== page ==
However, when musicians sat in front of Lummis’ recording horn, they didn’t always explain to him what they were performing or where those songs came from. For example, a small number of the recordings were of contemporary Mexican theater music rather than the older folk songs Lummis thought he was preserving. In many cases, the songs were far from in danger of disappearing. “Some of these songs existed in popular sheet music at the time,” Koegel explains, adding that it was easy for Lummis to miss these things because “he didn’t go to Mexico regularly, there was no radio, and the recordings were just starting to be recorded in Mexico so it took them a while to come up.” For all these caveats, Koegel still notes that “no one collected as much as he did in California.”
That most of these cylinders have survived the past 110 plus years is nearly as impressive as the size of the collection itself. Wax cylinders are so brittle that even a sudden change in temperature can shatter them and the very act of playing them is a destructive process since the stylus, if not weighted exactly right, will simply continue to shave off more wax from the groove. As Lummis toured with his collection extensively, he frequently played his cylinders to audiences but in the process, wore a few of them to the point of inaudibility.
Since the early 1990s, a small group of audio preservationists have volunteered their time to both transcribe the Lummis collection and, at times, restore broken cylinders within it. One of the central people involved has been Dr. Michael Khanchalian, a dentist who discovered a knack for repairing wax cylinders at age 12 and has since become a world renown specialist in the field. As it turns out, dentistry and cylinder restoration draw upon similar skill-sets, and both require steady hands.
Khanchalian's home office is filled with a staggering number of late 19th and early 20th century phonographs plus hundreds of cylinder tubes and boxes. He picks up one Lummis cylinder he’s close to restoring and explains: “I started to figure out, if this thing is broken, how could I not only get it together but line up the grooves just right and try to get the thing to track.” As any given cylinder can have between 100 to 200 grooves per inch, the work is painstakingly meticulous and Khanchalian is obsessive about getting every detail right. “When I got good at it, I got dental wax companies who would actually mix special formulas, colors I wanted, then you mix and match like an artist to try to get the color right,” he says.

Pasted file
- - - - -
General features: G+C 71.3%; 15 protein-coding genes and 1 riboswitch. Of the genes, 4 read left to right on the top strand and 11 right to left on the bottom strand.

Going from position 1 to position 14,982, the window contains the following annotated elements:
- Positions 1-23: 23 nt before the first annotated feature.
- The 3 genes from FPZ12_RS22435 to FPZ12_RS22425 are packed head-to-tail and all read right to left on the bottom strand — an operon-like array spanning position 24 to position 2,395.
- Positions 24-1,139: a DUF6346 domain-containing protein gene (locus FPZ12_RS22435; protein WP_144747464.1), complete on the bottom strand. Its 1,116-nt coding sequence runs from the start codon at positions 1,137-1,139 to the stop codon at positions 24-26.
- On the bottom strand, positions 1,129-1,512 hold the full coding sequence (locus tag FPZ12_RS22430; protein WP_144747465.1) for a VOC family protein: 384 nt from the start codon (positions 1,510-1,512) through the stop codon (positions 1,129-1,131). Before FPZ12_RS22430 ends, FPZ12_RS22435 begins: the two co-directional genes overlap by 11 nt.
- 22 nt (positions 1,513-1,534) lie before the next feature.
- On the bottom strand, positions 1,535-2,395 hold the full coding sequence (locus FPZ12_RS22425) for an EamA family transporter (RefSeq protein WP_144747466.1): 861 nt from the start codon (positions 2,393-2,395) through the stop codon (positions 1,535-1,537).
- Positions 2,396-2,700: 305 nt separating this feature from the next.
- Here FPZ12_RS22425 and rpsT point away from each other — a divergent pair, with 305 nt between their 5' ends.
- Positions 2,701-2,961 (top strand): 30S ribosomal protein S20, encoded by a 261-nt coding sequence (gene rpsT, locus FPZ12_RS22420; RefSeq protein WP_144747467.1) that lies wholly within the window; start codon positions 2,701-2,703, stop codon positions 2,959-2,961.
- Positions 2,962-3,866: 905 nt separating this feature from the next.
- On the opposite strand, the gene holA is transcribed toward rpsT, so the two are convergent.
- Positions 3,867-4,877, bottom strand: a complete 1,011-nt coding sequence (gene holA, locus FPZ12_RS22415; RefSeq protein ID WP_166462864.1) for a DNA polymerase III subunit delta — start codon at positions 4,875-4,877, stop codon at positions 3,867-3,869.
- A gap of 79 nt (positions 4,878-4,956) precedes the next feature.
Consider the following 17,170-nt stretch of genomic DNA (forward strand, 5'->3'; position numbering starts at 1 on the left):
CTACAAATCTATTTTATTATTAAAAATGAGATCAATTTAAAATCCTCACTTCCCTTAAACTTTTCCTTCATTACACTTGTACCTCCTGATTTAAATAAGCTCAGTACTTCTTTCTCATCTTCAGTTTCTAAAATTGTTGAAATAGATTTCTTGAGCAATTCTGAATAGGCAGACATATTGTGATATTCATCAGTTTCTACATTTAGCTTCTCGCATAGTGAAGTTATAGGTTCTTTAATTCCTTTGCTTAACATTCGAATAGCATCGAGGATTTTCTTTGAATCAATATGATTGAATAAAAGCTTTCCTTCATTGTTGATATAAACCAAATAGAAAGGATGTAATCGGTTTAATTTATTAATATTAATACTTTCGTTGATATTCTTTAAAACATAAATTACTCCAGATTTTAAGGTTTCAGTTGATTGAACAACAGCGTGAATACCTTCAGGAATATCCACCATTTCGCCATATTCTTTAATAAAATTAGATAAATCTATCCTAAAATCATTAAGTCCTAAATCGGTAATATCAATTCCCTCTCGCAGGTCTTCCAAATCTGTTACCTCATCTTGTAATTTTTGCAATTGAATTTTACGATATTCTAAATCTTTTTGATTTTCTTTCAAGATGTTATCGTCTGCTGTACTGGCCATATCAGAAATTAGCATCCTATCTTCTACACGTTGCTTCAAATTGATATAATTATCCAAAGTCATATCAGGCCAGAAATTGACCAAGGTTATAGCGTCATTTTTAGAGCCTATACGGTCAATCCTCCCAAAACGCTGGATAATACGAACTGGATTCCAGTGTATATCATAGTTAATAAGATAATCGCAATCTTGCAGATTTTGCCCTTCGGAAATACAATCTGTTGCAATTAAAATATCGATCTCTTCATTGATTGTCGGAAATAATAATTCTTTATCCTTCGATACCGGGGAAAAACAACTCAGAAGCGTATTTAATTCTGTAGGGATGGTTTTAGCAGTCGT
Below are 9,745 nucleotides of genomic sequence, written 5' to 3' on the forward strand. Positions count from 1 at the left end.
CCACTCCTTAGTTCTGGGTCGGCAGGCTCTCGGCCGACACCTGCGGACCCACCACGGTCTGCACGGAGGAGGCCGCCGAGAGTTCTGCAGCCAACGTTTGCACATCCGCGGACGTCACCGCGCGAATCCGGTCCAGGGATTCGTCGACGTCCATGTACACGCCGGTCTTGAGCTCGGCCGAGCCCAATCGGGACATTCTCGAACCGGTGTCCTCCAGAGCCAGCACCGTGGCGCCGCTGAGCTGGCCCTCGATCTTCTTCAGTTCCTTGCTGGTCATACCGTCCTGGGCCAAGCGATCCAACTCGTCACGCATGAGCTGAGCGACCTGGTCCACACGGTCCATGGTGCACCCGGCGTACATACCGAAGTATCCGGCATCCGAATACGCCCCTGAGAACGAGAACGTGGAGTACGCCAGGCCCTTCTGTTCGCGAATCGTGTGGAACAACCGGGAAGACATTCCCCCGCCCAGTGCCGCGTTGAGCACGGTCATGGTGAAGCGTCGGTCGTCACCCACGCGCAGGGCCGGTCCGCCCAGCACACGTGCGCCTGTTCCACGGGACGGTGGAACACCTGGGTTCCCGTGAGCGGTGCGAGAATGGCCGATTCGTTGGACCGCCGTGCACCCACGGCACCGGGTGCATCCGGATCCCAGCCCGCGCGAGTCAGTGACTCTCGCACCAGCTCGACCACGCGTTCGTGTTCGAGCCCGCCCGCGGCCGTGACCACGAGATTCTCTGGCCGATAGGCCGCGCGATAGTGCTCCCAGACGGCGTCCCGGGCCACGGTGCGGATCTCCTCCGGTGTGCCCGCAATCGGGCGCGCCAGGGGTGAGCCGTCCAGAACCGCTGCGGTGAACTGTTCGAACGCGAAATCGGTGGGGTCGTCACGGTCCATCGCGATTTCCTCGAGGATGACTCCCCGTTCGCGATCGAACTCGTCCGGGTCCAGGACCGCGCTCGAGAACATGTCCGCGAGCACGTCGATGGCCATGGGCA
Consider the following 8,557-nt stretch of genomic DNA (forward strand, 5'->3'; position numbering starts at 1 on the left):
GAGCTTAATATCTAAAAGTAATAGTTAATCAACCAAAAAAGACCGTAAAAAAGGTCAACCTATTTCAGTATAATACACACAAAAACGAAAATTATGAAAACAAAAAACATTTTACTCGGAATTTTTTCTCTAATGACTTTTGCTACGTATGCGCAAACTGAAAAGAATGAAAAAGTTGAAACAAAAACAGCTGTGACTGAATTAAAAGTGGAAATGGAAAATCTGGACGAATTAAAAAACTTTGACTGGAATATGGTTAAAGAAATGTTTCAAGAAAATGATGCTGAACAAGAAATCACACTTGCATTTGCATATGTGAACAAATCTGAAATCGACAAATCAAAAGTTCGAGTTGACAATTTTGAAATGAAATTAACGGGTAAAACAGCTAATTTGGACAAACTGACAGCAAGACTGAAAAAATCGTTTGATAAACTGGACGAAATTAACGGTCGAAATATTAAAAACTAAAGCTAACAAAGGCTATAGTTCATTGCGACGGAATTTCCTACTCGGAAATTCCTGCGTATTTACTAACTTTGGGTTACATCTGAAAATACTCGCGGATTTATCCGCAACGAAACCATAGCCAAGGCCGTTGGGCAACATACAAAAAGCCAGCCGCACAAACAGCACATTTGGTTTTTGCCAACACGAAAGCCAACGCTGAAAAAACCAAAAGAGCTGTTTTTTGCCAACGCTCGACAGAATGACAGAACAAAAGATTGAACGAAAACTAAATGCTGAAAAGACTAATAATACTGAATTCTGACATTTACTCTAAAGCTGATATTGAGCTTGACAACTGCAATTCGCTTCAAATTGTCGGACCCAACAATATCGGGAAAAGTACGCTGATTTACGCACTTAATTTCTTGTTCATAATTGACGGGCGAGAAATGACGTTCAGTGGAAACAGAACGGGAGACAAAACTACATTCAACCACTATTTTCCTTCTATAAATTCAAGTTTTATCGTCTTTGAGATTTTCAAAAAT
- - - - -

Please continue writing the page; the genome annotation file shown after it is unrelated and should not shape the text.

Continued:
Often times, with cylinders that have cracked or shattered, there are missing parts and Khanchalian learned how to fill in the blank spots with compatible wax composites, and then how to re-groove them to get the stylus to track. Even though there’s no sound recorded in those patched sections, because cylinders normally spin at a rapid 120 to 160 revolutions per minute, “the mind just fills [the sound] right in, not a problem,” Khanchalian says. Once repaired, Khanchalian and his partners have taken pains to transcribe the cylinders to other media and over the years, they’ve gone from reel-to-reel tape to DAT to CD and now to hard drive.
By coincidence, he has a personal connection to Lummis; his wife’s grandmother and Lummis were good friends and that’s partially what convinced Khanchalian to volunteer his time over the last quarter century to slowly transcribing and restoring the Lummis collection. “I just started doing them, I don’t know how many by now. Couple hundred, I guess,” he says. “We got some great recordings of Charlie himself, talking to his kids, saying crazy stuff. He does this thing we call ‘the walrus.’ He’s recording somebody famous and then all of the sudden, he does this crazy howl he calls his walrus, just screaming into this thing.”
That was -- and remains -- the magic of recording.
What Lummis was discovering was the potential, power and pleasure in recording. As an audio archaeologist, he recognized the importance of using this then-novel medium as a way to document but there’s also something profound in being able to record your own voice to play back. The Lummis collection, a century later, continues to remind us why recording has always felt so revolutionary, whether one is capturing an indigenous folk song or the walrus roar of Los Angeles' preeminent eccentric.